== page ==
Facebook Live

Our first Facebook Live event! We discussed doctor-patient communication, medical humanities, the Bellevue Literary Review, patient support groups. And we had a book giveaway. Hope you can join us for the next one.   More

How We Treat Our Fellow Americans

The blossoming truth of “No Apparent Distress” is that a segment of American society has been casually cast aside, left to scavenge on the meager scraps of volunteer health services, and failing that, left to die. Some politicians might call this “choice.” A more medically accurate term would be abandonment. More

AJN Review of “What Patients Say, What Doctors Feel”

Can any of us, nurses or physicians, say that we always listen as well as we should, giving each patient’s story our full attention? Like physicians, nurses feel the unrelenting pressure of time constraints. Ironically, such listening can save time in the long run. More

ReachMD Book Club

Danielle is interviewed by Maurice Pickard for the ReachMD Book Club.  Listen to the conversation about how the quality of the doctor-patient conversation can have a direct effect on medical outcomes.   More

“Review of Systems” Podcast

Danielle is interviewed by Audrey Provenzano for the podcast “Review of Systems.” Listen to the conversation that covers communication, doctor-patient relationship, medical activism, and what happens when patients gain more power in the conversation that physicians.   More

Why Medicine Needs Poetry

“When patients come to us with headache, and stomach pain, and foot pain, and 300 other issues, they are really speaking in metaphor. We may call it somatization disorder, or write them off as “complainers,” but in fact, it is metaphor. To be skilled clinicians—and to get the right diagnosis—we must be able to interpret our patients’ metaphors.” More

Healthcare’s Biggest Conflict of Interest

The doctor-patient relationship is a one-on-one interaction, and so conflicts of interest are concrete and directly personal. Medical decisions can be swayed by money, even unconsciously, regardless of whether it’s from insurance companies or from industry. But the most basic conflict of interest is that health care access is tied to health insurance. Presence or absence or extent of health insurance is the most powerful influence on how doctors care for patients. More

BMJ review of “What Patients Say, What Doctors Feel”

It is the oldest tool in any doctor’s bag, and it is as important today as it was 200 years ago. It is not a device, gadget or pill. The side-effects are minimal, and it’s amongst the cheapest remedies around. It is, of course, the art of conversation More

Intima review of “What Patients Say, What Doctors Hear”

In a time when technology seems to outpace humanity, many in the medical profession are trying to bridge the communication gap. One indicator is the growing recognition of the importance of stories – personal narratives of patients and doctors – as a key component of successful medical practice. More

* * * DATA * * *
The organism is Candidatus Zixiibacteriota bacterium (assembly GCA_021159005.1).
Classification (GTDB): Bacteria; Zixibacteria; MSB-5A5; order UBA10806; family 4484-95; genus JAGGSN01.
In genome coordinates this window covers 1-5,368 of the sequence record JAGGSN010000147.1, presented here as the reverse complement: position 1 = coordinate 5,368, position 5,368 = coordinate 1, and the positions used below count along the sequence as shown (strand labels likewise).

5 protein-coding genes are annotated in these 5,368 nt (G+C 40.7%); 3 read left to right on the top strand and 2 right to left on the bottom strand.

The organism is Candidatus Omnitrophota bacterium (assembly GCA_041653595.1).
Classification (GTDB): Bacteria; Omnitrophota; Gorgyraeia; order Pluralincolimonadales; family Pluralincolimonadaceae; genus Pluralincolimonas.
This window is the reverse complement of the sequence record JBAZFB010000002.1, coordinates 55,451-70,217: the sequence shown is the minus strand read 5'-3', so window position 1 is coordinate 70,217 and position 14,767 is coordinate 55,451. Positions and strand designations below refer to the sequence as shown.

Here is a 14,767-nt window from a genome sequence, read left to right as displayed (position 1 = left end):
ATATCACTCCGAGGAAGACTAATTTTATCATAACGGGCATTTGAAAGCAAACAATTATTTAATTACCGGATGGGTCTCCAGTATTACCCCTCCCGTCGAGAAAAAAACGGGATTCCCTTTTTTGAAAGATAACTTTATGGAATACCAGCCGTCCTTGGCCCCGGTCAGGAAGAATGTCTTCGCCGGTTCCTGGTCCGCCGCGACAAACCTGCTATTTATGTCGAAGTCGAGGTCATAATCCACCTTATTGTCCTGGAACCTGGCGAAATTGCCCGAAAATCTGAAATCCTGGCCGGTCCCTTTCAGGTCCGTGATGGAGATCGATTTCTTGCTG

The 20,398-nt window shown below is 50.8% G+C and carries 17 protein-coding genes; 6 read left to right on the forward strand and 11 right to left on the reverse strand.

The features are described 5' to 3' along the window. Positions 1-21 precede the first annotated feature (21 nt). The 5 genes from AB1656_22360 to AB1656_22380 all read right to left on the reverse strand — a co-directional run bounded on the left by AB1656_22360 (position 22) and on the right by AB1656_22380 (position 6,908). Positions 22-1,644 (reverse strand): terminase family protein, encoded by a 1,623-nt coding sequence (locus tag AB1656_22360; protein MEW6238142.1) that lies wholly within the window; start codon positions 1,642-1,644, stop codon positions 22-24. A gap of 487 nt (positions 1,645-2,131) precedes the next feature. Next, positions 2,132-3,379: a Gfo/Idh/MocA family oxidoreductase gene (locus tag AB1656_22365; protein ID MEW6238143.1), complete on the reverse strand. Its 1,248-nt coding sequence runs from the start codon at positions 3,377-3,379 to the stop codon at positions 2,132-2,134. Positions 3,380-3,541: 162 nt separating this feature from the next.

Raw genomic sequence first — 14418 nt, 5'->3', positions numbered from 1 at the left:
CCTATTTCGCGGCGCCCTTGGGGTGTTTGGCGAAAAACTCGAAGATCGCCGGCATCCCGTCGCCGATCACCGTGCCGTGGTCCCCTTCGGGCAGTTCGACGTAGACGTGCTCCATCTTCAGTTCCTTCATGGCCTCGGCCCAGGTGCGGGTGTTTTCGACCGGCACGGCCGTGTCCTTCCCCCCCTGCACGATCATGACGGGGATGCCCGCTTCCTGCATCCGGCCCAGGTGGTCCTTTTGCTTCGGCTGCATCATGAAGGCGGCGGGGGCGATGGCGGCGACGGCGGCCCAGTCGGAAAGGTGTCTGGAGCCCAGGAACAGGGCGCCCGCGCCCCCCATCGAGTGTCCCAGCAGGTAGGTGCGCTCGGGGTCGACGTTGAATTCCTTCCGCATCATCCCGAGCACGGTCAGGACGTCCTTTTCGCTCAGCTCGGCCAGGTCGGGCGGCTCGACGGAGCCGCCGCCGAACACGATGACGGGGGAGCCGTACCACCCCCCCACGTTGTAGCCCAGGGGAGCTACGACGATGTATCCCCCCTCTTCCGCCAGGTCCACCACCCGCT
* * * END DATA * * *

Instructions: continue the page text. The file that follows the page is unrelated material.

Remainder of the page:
A Singular Intimacy

Despite enormous advances in healthcare, patients and caregivers alike are dissatisfied with their experience. So much of medicine has been boiled down to rote algorithms and assembly-line care. Seeking inspiration from the gripping narratives of urban medicine to the unlikely poetry of the ICU, Danielle Ofri probes the most fundamental aspect of medical care—how caregivers and patients connect. More

POTUS 2017 TV Interview

Is there a difference between calling an insurance company about a prior authorization and calling a Senator about legislation? Danielle talks about why doctors and nurses need to stand up politically for their patients. More

Interview on WKPCC radio

Should doctors and nurses be politically active? Is there a conflict of interest? Is it okay for medical professionals to discuss politics with their patients? Listen to a discussion of the ethical issues of medical activism. More

Interview on WBYU Radio about Healthcare Reform

Are doctors and nurses ethically obligated to stand up against a law if they think it will harm their patients? Danielle talks to Julie Rose about the formation of HouseCallsCampaign, a grassroots effort to encourage medical professionals to call Congress and give their medical opinions. More

#HouseCallsCampaign

Asking all nurses, doctors, and medical professionals to call their senators and let them know how the proposed healthcare legislation will affect their patients. #HouseCallsCampaign More

Time for the Medical Profession to Stand Up

Advocating for patients is as much a part of medical care as the medical care itself. Should that advocacy, however, extend beyond the doctor’s office, when politics has palpable effects on patients’ health? Most doctors see an intrinsic distinction between calling an insurance company and calling a senator. But in terms of our patients’ health, there is a moral argument that they are equivalent More

Books by Danielle Ofri

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